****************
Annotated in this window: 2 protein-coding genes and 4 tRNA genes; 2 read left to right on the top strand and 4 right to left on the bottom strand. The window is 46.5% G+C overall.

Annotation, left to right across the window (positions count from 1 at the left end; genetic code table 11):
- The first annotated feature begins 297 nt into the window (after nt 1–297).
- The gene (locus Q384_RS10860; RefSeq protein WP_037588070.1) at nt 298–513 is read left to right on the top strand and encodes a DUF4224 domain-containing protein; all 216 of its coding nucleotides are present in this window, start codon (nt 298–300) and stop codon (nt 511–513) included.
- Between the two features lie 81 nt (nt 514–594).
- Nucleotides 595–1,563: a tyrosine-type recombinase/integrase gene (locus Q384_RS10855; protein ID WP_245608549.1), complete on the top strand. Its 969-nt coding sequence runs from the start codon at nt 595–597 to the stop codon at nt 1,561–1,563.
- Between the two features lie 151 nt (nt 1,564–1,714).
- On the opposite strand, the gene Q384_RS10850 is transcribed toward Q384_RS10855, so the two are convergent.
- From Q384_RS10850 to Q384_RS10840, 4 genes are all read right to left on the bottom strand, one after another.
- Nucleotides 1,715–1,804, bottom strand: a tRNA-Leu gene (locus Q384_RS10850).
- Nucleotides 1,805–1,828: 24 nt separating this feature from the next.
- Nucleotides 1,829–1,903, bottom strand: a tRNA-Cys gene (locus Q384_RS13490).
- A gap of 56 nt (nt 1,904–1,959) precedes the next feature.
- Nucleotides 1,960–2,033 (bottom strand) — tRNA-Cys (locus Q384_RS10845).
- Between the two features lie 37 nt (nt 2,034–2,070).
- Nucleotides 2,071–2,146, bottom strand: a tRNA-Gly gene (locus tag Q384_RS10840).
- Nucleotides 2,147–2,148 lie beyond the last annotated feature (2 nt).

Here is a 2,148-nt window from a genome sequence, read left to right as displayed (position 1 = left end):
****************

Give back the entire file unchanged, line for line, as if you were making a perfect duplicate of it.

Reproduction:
Annotated in this window: 2 protein-coding genes and 4 tRNA genes; 2 read left to right on the top strand and 4 right to left on the bottom strand. The window is 46.5% G+C overall.

Annotation, left to right across the window (positions count from 1 at the left end; genetic code table 11):
- The first annotated feature begins 297 nt into the window (after nt 1–297).
- The gene (locus Q384_RS10860; RefSeq protein WP_037588070.1) at nt 298–513 is read left to right on the top strand and encodes a DUF4224 domain-containing protein; all 216 of its coding nucleotides are present in this window, start codon (nt 298–300) and stop codon (nt 511–513) included.
- Between the two features lie 81 nt (nt 514–594).
- Nucleotides 595–1,563: a tyrosine-type recombinase/integrase gene (locus Q384_RS10855; protein ID WP_245608549.1), complete on the top strand. Its 969-nt coding sequence runs from the start codon at nt 595–597 to the stop codon at nt 1,561–1,563.
- Between the two features lie 151 nt (nt 1,564–1,714).
- On the opposite strand, the gene Q384_RS10850 is transcribed toward Q384_RS10855, so the two are convergent.
- From Q384_RS10850 to Q384_RS10840, 4 genes are all read right to left on the bottom strand, one after another.
- Nucleotides 1,715–1,804, bottom strand: a tRNA-Leu gene (locus Q384_RS10850).
- Nucleotides 1,805–1,828: 24 nt separating this feature from the next.
- Nucleotides 1,829–1,903, bottom strand: a tRNA-Cys gene (locus Q384_RS13490).
- A gap of 56 nt (nt 1,904–1,959) precedes the next feature.
- Nucleotides 1,960–2,033 (bottom strand) — tRNA-Cys (locus Q384_RS10845).
- Between the two features lie 37 nt (nt 2,034–2,070).
- Nucleotides 2,071–2,146, bottom strand: a tRNA-Gly gene (locus tag Q384_RS10840).
- Nucleotides 2,147–2,148 lie beyond the last annotated feature (2 nt).

Here is a 2,148-nt window from a genome sequence, read left to right as displayed (position 1 = left end):